Superyacht fans around the world will instantly recognize Nero, the one-of-a-kind 295-footer that defines the term “modern classic.” First launched from Corsair Yachts in 2007, Nero was commissioned as a replica of the famed 300-foot Corsair IV owned by J.P. Morgan, which, when launched in 1930, was the world’s largest yacht.
British entrepreneur Neil Taylor loved the look of Corsair IV, but didn’t want the expense of restoring a vintage yacht—which would’ve been impossible with Corsair, since it had transitioned into a high-end cruise ship in Asia and eventually sank off the coast of Mexico. Instead, Taylor set about building a beautiful replica with a modern hull and interior.
Taylor actually established the Yantai Raffles Shipyard in China and hired 400 workers to build the yacht, which took nearly four years to complete. Two years after her delivery, she took Best Motor Yacht over 246 feet in the ShowBoats International Design Awards. The 1930s lookalike has since undergone two major refits, the latest just completed at San Giorgio del Porto in Genoa, Italy, to become an even more modern version of the original classic.
“Nero’s original build was fairly complex, so this refit was a great opportunity to technically upgrade her to the latest regulations,” Capt. Marcel Busse told Robb Report. “I’ve overseen numerous large refits on other boats, but this one takes the cake on many levels.”
The icing on that cake is the sundeck gym filled with Technogym equipment, including a Kinesis, treadmill, cross trainer and cardio bike. The area also has loose weights, yoga and Pilates equipment and, naturally, a certified physical trainer is part of the crew. A large Jacuzzi just steps away on the sundeck makes a perfect post-workout de-stressor.
“It used to be a ‘snug’ salon, but was underused,” says Busse. “Now it’s a fully-fledged gym with mirror-fronted storage lockers, fridge and TV. We’ve got a lot of space on the sun deck, which is monstrous compared to other boats of her size.” An 18.7-foot-long resistance pool is also located on the foredeck. The original gym has become a beauty salon and massage area.
Nero’s owners have been careful to preserve its inimitable historical look, including the long bowsprit and yellow funnel in the center. The sleek exterior lines that herald the golden age of yachting haven’t been touched, though her striking black hull and superstructure have received a fresh coat of paint. One key area that has been rehabbed: The air-conditioning system, which could spell the difference between heaven and misery on such a large yacht. “It’s key for a black-hulled boat like Nero,” says Busse.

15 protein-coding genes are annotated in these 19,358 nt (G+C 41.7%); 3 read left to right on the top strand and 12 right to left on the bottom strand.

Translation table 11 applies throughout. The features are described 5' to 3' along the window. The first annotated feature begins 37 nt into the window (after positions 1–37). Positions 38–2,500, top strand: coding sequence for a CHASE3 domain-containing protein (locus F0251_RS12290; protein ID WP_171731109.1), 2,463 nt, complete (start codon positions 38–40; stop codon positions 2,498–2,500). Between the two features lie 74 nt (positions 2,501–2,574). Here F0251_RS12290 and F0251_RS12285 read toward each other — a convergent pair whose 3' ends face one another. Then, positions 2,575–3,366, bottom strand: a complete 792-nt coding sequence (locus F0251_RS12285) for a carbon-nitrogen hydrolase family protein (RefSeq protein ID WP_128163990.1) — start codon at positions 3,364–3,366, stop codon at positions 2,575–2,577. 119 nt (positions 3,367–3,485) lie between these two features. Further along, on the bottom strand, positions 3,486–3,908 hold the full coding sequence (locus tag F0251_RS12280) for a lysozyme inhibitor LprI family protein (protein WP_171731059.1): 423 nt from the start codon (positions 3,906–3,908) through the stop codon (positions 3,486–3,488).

Nero underwent a nine-month refit five years ago that included an updated interior by designer Laura Pomponi. “The owners spent a lot of time and money in 2016 upgrading the interior from dark wood to lime-washed wood with light-colored carpets,” says Busse. “We’ve maintained the lime wash and given the interior a Hamptons beach-house vibe.”
Pomponi was brought back for Nero’s most recent refit, giving the interior turquoise hues with blue and red accents. Handmade carpets run throughout, including the owner’s duplex suite with separate lounge, study and his-and-hers bathrooms. Most soft furnishings, fabrics and sofas have been replaced. In the sky lounge bar, a new maple-and-oak hardwood floor delivers a wow factor in what looks like a classic yacht.
For onboard entertainment, a newly installed and upgraded Icon Connect AV/IT system delivers the latest technology. A collection of water toys, including an inflatable slide, keep everyone happy in the water.
As part of the refit, Nero’s original custom 31-ft. limousine tender also got a makeover, with new paint and varnish, upholstery and interior lights to update her classic beauty.
Despite the classic look, Busse says the yacht has a modern hull that cruises well at 14 knots, while consuming the same amount of fuel most yachts her size would use at 12 knots. “She has two sets of stabilizers, giving her four in total, so she’s quite stable,” he says.
Nero is available for charter in the Med through Burgess Yachts, with weekly charters starting at about $590,000.